I can’t. Tell her I can’t.

He’s right, the counselor says.

He brought a girl with him. Can you believe that? She’s waiting for him at the hotel. Could you imagine being her?

You really need to start thinking about her. This is really hard for her. She’s a good person. All she’s ever done is help people. And think of others. She says you are a good person, too. You had a horse in Arizona, didn’t you?  A thoroughbred off the track, right? But he died before you moved.

We had him cremated. His ashes weigh eighty-four pounds. I weighed the box one day.

Your job sounds quite interesting. Could you speak to that? I know you were both quite proud of it.

I never said that.

It’s okay. Tell us about the job.

I train people how to score standardized tests. Make sure whatever state fulfills benchmarks however predestined. Get the schools their money. A hilarious industry. I don’t know what else to say. If I have to hear one more teacher complain about teaching the tests . . . I guess I could say that.

I don’t think you two should ever talk again, she says, finally.


He texts: In town, could you open up the garage? The girl from Portland has opened a bottle of champagne in the hotel room, though the occasion isn’t too thrilling: It is almost winter, and he needs his winter things: snow boots, etc. He knows he probably should have texted earlier, finds himself waiting in the early-fall cold for his wife to finish some forgotten feel-good errand, maybe, or a quick drive by any of the other open houses, indelible possibly, as if they exist as anything other than sentimentality: the house with the deer trail in the backyard, reed-marsh frozen in dead-leaf space separating the far-off  back rim of homes; the house on any other new-construction sprawl edge, neatly plowed and graded lots, corrugated pipe, transfer boxes, everything stacked against the irrigation ditch berm, corn and soybean squared in the distance. It’s almost enough to feel light tears run to the corners of his mouth. The new house smell. Empty, clean new construction.

He ashes his cigarette between his thumb and forefinger, lights another.

She’s moving down the narrow winding driveway now, slowing around the fallen branches. I’ll get those, he says to himself, though he feels petty for thinking this just to feel better a moment.

You smoke Parliaments now? Is that what she smokes?

It’s all they had.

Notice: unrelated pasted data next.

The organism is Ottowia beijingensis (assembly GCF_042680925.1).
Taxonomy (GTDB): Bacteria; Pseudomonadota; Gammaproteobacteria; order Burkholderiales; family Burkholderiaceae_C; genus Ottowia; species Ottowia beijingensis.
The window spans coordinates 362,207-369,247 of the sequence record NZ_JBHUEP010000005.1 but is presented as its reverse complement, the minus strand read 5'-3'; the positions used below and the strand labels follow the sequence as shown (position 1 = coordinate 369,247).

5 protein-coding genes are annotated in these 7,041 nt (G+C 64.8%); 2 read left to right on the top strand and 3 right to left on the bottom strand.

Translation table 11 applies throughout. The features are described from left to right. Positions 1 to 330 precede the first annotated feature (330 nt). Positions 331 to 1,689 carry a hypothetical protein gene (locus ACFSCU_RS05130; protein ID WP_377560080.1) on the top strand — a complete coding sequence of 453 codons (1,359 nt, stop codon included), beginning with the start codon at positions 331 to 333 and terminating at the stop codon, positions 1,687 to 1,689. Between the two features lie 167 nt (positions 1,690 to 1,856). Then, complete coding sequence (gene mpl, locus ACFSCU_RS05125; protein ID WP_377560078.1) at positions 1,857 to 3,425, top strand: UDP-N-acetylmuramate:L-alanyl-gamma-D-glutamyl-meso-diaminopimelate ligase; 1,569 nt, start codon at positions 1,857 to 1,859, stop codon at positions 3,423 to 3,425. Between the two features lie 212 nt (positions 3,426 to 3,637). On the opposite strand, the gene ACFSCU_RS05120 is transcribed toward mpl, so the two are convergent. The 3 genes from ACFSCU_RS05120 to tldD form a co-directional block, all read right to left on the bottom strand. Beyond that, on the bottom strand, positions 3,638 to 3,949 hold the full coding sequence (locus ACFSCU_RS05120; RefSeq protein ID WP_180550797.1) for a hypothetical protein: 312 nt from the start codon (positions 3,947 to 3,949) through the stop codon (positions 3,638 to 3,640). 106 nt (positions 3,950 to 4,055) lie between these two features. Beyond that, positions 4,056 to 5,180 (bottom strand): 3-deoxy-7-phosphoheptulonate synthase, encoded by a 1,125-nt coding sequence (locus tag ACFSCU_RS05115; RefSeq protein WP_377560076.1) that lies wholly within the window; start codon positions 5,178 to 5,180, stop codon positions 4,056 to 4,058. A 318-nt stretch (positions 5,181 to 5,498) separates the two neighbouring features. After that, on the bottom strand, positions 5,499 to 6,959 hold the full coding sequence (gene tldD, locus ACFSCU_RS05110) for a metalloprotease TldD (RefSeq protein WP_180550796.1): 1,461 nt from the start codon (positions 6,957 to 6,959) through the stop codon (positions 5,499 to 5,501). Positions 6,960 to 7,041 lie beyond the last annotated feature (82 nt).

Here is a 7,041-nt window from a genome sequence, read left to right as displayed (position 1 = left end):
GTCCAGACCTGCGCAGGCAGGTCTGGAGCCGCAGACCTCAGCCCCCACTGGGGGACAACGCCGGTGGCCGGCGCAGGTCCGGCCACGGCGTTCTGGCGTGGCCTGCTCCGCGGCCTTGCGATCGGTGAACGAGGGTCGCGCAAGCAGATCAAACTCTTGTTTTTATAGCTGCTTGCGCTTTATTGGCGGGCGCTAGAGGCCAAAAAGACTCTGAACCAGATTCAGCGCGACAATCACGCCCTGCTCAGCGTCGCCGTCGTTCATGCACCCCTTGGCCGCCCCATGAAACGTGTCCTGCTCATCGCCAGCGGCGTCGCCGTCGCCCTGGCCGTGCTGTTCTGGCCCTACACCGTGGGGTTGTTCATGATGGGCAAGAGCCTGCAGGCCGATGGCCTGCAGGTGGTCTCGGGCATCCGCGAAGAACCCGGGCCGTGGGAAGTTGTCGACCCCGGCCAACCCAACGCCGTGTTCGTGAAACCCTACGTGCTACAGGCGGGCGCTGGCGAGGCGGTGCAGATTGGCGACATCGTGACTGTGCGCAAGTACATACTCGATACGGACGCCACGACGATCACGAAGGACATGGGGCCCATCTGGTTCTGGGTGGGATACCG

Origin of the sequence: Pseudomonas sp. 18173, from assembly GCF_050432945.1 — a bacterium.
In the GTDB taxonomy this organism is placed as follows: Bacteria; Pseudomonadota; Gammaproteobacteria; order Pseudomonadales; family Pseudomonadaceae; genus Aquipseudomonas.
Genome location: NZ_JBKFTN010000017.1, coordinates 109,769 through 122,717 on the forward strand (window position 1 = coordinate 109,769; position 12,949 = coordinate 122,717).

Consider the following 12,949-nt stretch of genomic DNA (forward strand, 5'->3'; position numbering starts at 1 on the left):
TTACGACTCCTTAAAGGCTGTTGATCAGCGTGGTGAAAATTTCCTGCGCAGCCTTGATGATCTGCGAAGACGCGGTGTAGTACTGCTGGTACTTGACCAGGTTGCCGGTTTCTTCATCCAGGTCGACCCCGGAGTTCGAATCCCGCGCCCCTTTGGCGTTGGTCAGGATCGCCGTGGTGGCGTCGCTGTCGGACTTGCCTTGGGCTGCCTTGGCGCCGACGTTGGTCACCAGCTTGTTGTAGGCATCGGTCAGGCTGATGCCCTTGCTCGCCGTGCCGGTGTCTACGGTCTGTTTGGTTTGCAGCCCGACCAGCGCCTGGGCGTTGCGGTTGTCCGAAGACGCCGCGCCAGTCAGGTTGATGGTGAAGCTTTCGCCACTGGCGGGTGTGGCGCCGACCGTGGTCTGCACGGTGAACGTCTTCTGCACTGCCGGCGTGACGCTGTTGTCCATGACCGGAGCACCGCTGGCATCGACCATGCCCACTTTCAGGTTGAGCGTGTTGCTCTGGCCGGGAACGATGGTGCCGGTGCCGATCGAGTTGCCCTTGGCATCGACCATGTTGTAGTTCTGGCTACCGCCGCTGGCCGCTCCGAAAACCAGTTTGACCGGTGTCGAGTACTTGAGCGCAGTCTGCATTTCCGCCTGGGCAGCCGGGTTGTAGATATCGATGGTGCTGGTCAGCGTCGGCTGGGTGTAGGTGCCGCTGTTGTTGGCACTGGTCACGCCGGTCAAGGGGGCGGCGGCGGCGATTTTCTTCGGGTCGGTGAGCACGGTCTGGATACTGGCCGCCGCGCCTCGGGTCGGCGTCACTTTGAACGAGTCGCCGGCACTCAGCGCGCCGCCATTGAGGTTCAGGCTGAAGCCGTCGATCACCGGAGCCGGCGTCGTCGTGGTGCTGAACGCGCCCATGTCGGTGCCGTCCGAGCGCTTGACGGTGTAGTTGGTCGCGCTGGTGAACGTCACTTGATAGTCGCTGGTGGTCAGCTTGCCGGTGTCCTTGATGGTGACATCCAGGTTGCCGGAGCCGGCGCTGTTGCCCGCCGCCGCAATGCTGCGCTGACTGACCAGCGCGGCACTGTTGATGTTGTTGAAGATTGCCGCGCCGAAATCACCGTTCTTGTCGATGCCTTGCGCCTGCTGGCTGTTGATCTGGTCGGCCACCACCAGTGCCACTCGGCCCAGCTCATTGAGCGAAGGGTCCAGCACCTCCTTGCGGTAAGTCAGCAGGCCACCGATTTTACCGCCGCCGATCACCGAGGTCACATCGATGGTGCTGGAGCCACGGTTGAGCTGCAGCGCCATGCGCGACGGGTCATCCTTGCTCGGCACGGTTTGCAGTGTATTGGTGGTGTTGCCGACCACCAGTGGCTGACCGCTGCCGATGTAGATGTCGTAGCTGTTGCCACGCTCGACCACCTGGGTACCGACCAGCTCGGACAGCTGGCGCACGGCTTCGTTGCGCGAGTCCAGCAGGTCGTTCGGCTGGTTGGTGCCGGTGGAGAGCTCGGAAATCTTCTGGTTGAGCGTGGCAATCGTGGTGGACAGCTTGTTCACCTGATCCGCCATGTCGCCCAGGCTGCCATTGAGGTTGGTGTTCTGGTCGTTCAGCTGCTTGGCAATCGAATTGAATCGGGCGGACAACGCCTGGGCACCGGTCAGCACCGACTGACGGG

He holds a shoe box in his hands. He needs something to say. What’s this?

She cries. She turns from him, holds her mouth. He opens the box. The shoes he wore at their wedding. He remembers driving with his father and uncle in a thunderstorm. His uncle was moving in with a younger woman. They had a mattress in the bed of the truck, some boxes. He clutched the lava lamp in his lap in the cab between them. He was ten.

I didn’t realize. Is this everything?

She’s moved into a condo somewhere close by. She won’t say where.

Where were you this morning? he says, though immediately the entitlement in his voice grabs his chest. It is exactly the kind of thing he hasn’t allowed himself to say or think throughout all of this. He doesn’t care.

The grocery store, she says.

Sorry, he says flatly—he’s been saying this too much lately and to too many people and he’s not sure what it means anymore. It’s amazing how many people you have to apologize to when you go through a divorce.

Why? she says.

Nothing, he says.

He opens the gate to the backyard, the overgrown weeds and scrubs, the birch trees they’d planned on clear-cutting, the vaguely marked property line he had planned on fencing.

You don’t know what to call me anymore, do you? Why don’t you say, Hon, or Baby? She steps in front of him, holds him close, runs her hands over his ribs, chest. She kisses him, pulls away.

For a moment, he considers how he will never see her blow-dry her hair naked again.

They walk toward the path through the black ash and birch scrubs leading to the trail to the marsh. He stops in the gravel sitting area and stares at the rocks arranged to suggest a fire. He kicks a rock, across the fire pit, against another rock. They’re deceivingly light, bouncy, like scoria or pumice. He considers the Salsa dancer’s curious passion for geology, though his awkwardness lets his wife suddenly take his hand and lead him up the deck stairs, into the house. He expects the dog to be there. At the door, wagging his tail. Maybe scrambling frantically for a toy. There’s an emptiness to the house, obviously, as they start on the stairs. They laugh awkwardly; she walks ahead of him, looks back and smiles. The carpet in the first bedroom is dark green, though beige throughout the house. The kids wanted it this color, the realtor said, and put up his hands. They haven’t set foot in the room since. He remembers imagining kids in the room.

She leaves their bedroom door open. He looks down at the carpet, the indentions from their bed frame. He lifts her shirt; she stops him.

What are you thinking?


Really. Nothing.

Aren’t I good in bed?


Then what is it? I can tell you what to do, if that’s what you want. She brings her mouth close to his, as if she wants him to kiss her. You don’t need someone like yourself. Isn’t that the line? You know about that one, right? No one likes themselves in the end. That’s another one. You like that one too, don’t you?

He lifts her shirt, pushes his hands against her bra. He breathes deeply on her neck. Then he un-straps her bra and lets her breasts fall. He kisses her small, blonde nipples carefully and then brings a hand behind her neck and kisses her mouth. He feels his chest against hers. He lays her down between the indentions. He lets her help him slide her jeans and panties over her ankles. He kisses up her thighs.

No, not like that, she says.

He holds himself over her. He studies his shoulders and forearms, his hands set in the carpet—he lingers over her, feels sweat drip. He lies on his back, aware he’ll have to use the shower before he leaves. He lies on his back a while, it feels, before he considers if the house has been winterized.


Chris Sheehan's fiction has appeared in ZYZZYVA, Redivider, PANK, Storyglossia, and elsewhere.

Get updates on new releases

Pestilence Cover


Jason Jordan


Pretty Tilt Cover

Pretty Tilt

Carrie Murphy


Unknown Arts Cover

Unknown Arts

William Walsh